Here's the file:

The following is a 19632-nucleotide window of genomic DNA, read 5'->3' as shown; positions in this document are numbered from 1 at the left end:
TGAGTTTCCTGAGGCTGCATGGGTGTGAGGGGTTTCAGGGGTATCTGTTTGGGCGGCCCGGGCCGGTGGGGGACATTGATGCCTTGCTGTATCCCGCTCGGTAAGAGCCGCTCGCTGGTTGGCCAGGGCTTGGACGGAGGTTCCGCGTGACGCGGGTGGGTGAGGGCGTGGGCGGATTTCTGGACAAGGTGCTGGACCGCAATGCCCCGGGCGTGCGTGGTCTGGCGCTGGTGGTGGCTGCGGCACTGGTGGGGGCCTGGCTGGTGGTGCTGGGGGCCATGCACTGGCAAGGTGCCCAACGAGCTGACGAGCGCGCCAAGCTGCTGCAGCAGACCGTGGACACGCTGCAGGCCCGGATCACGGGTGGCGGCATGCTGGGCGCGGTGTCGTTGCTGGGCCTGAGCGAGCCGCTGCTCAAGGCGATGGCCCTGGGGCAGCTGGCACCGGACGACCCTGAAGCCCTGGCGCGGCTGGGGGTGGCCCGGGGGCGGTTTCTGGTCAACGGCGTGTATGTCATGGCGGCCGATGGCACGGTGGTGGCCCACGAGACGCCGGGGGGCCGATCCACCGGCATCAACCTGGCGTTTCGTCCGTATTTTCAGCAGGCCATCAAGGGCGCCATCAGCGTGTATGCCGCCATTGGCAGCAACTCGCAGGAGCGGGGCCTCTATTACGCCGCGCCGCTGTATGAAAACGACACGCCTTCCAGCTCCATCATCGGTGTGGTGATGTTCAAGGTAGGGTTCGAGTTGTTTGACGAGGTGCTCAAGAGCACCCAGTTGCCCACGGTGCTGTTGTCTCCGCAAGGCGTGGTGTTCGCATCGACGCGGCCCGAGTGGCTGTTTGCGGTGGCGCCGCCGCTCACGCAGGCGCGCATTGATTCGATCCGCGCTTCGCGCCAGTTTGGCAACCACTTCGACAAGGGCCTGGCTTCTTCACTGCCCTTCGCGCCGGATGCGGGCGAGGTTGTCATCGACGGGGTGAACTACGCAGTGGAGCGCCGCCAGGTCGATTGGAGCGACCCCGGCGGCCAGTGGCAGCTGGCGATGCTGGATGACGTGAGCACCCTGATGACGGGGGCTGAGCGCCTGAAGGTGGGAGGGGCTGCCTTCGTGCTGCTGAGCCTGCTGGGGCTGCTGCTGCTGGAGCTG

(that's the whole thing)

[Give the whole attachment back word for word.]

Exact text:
The following is a 19632-nucleotide window of genomic DNA, read 5'->3' as shown; positions in this document are numbered from 1 at the left end:
TGAGTTTCCTGAGGCTGCATGGGTGTGAGGGGTTTCAGGGGTATCTGTTTGGGCGGCCCGGGCCGGTGGGGGACATTGATGCCTTGCTGTATCCCGCTCGGTAAGAGCCGCTCGCTGGTTGGCCAGGGCTTGGACGGAGGTTCCGCGTGACGCGGGTGGGTGAGGGCGTGGGCGGATTTCTGGACAAGGTGCTGGACCGCAATGCCCCGGGCGTGCGTGGTCTGGCGCTGGTGGTGGCTGCGGCACTGGTGGGGGCCTGGCTGGTGGTGCTGGGGGCCATGCACTGGCAAGGTGCCCAACGAGCTGACGAGCGCGCCAAGCTGCTGCAGCAGACCGTGGACACGCTGCAGGCCCGGATCACGGGTGGCGGCATGCTGGGCGCGGTGTCGTTGCTGGGCCTGAGCGAGCCGCTGCTCAAGGCGATGGCCCTGGGGCAGCTGGCACCGGACGACCCTGAAGCCCTGGCGCGGCTGGGGGTGGCCCGGGGGCGGTTTCTGGTCAACGGCGTGTATGTCATGGCGGCCGATGGCACGGTGGTGGCCCACGAGACGCCGGGGGGCCGATCCACCGGCATCAACCTGGCGTTTCGTCCGTATTTTCAGCAGGCCATCAAGGGCGCCATCAGCGTGTATGCCGCCATTGGCAGCAACTCGCAGGAGCGGGGCCTCTATTACGCCGCGCCGCTGTATGAAAACGACACGCCTTCCAGCTCCATCATCGGTGTGGTGATGTTCAAGGTAGGGTTCGAGTTGTTTGACGAGGTGCTCAAGAGCACCCAGTTGCCCACGGTGCTGTTGTCTCCGCAAGGCGTGGTGTTCGCATCGACGCGGCCCGAGTGGCTGTTTGCGGTGGCGCCGCCGCTCACGCAGGCGCGCATTGATTCGATCCGCGCTTCGCGCCAGTTTGGCAACCACTTCGACAAGGGCCTGGCTTCTTCACTGCCCTTCGCGCCGGATGCGGGCGAGGTTGTCATCGACGGGGTGAACTACGCAGTGGAGCGCCGCCAGGTCGATTGGAGCGACCCCGGCGGCCAGTGGCAGCTGGCGATGCTGGATGACGTGAGCACCCTGATGACGGGGGCTGAGCGCCTGAAGGTGGGAGGGGCTGCCTTCGTGCTGCTGAGCCTGCTGGGGCTGCTGCTGCTGGAGCTG